The role of symbiont diversity in cnidarian bleaching and in re-establishing the cnidarianzooxanthellae symbiosis

Matthew Johnson, Biology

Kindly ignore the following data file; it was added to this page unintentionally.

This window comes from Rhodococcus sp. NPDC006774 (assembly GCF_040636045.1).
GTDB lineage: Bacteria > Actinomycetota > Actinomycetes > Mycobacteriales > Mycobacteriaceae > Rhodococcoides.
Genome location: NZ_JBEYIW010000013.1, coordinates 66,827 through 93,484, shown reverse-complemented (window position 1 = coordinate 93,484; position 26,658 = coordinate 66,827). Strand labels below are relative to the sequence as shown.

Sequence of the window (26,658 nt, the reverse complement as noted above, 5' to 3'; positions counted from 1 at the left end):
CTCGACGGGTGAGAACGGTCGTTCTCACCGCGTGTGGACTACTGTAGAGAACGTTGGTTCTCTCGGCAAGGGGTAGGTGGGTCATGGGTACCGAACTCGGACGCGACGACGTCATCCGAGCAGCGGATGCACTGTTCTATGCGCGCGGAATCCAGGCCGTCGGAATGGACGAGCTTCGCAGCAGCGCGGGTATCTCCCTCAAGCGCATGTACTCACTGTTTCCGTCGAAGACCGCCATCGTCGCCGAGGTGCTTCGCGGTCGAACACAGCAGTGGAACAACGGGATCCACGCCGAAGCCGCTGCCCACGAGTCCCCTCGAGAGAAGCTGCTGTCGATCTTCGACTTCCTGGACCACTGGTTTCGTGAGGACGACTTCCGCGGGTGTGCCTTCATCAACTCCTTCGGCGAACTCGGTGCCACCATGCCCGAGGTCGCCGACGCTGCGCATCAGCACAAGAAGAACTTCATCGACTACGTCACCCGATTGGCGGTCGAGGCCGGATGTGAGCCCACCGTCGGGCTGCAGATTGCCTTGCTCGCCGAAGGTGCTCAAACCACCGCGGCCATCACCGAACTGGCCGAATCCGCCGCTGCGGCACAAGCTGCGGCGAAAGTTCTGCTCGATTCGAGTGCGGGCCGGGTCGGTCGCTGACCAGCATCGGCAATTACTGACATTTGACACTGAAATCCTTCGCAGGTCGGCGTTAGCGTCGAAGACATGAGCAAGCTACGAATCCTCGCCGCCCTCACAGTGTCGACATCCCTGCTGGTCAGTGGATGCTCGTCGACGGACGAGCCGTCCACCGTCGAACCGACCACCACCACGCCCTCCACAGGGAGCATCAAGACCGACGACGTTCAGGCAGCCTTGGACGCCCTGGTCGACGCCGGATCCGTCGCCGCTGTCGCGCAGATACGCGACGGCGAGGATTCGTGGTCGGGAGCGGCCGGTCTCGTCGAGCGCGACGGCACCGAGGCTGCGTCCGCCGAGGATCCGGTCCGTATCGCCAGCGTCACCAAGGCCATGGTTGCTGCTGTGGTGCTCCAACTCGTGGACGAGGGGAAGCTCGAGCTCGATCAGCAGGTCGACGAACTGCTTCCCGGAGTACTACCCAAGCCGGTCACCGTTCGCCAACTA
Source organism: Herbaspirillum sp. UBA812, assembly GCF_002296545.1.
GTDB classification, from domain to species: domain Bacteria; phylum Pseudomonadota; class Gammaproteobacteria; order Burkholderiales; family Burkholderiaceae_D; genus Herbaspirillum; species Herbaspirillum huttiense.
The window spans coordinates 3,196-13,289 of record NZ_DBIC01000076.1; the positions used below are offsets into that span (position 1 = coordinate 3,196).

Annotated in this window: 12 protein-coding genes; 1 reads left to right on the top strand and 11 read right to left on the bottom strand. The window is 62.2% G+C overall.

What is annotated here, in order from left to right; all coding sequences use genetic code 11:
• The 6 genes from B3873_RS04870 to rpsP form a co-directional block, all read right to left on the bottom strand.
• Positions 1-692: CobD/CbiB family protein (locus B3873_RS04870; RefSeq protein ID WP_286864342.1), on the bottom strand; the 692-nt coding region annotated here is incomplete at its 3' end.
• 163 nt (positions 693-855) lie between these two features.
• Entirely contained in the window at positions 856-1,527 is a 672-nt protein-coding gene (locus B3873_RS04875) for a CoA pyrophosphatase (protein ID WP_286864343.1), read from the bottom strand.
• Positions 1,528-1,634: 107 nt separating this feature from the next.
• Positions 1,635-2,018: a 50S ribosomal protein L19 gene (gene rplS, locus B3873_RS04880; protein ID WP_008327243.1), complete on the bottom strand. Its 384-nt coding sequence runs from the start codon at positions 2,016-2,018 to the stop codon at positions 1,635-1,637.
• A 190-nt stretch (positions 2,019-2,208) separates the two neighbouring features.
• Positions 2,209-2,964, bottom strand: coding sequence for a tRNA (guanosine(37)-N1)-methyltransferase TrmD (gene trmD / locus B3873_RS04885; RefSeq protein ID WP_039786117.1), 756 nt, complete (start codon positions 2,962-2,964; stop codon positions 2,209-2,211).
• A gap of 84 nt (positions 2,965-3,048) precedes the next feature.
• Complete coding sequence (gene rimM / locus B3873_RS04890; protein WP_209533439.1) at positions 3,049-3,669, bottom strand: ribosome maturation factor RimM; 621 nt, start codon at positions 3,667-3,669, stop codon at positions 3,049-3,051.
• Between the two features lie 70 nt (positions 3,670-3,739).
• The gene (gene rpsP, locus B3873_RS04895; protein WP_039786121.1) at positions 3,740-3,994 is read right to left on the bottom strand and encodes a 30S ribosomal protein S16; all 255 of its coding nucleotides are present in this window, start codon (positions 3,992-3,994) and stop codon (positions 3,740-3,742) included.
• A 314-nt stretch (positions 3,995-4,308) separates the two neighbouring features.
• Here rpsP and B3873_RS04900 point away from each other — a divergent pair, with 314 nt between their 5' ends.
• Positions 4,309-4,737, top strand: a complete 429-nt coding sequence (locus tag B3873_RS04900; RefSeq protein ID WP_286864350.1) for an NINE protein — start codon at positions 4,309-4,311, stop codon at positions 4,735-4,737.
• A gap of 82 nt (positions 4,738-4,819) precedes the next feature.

Coral reefs are profoundly important ecosystems in tropical oceans that structure coastal  community trophic networks and biogeochemical cycling. The fragility of coral reef ecosystems  has become increasingly apparent due to rising sea surface temperatures and numerous other  chemical and physical anthropogenic impacts. At its root, the problem is one of a delicate  symbiosis between corals and their zooxanthellae (= algae). This fundamental relationship,  which has driven the explosion of biodiversity for coral reef communities, unravels when one or  both partners undergo severe stress. This proposal will determine the role of symbiont diversity  in cnidarian (= corals, anemones, jellyfish) heat stress responses and in re-establishing their  symbiosis with zooxanthellae after bleaching. I will use a model cnidarian, the anemone Aiptasia  palida, and cultured zooxanthellae (Symbiodinium) with determined levels of heat tolerance, in  order to create specific host-symbiont pairings. Heat stress will be evaluated by measuring the  photosynthetic health of the zooxanthellae and several biochemical indicators of stress. I will  also measure respiration and oxygen production by anemones with different symbionts under  normal and high temperature conditions. The amount of zooxanthellae types within A. palida  polyps will be determined over time by using qPCR. The work proposed herein will help to move  my research in a new direction, by allowing me to study cnidarians and their symbiotic  relationship with zooxanthellae. Data from this project will also be valuable for securing  additional funding from NSF.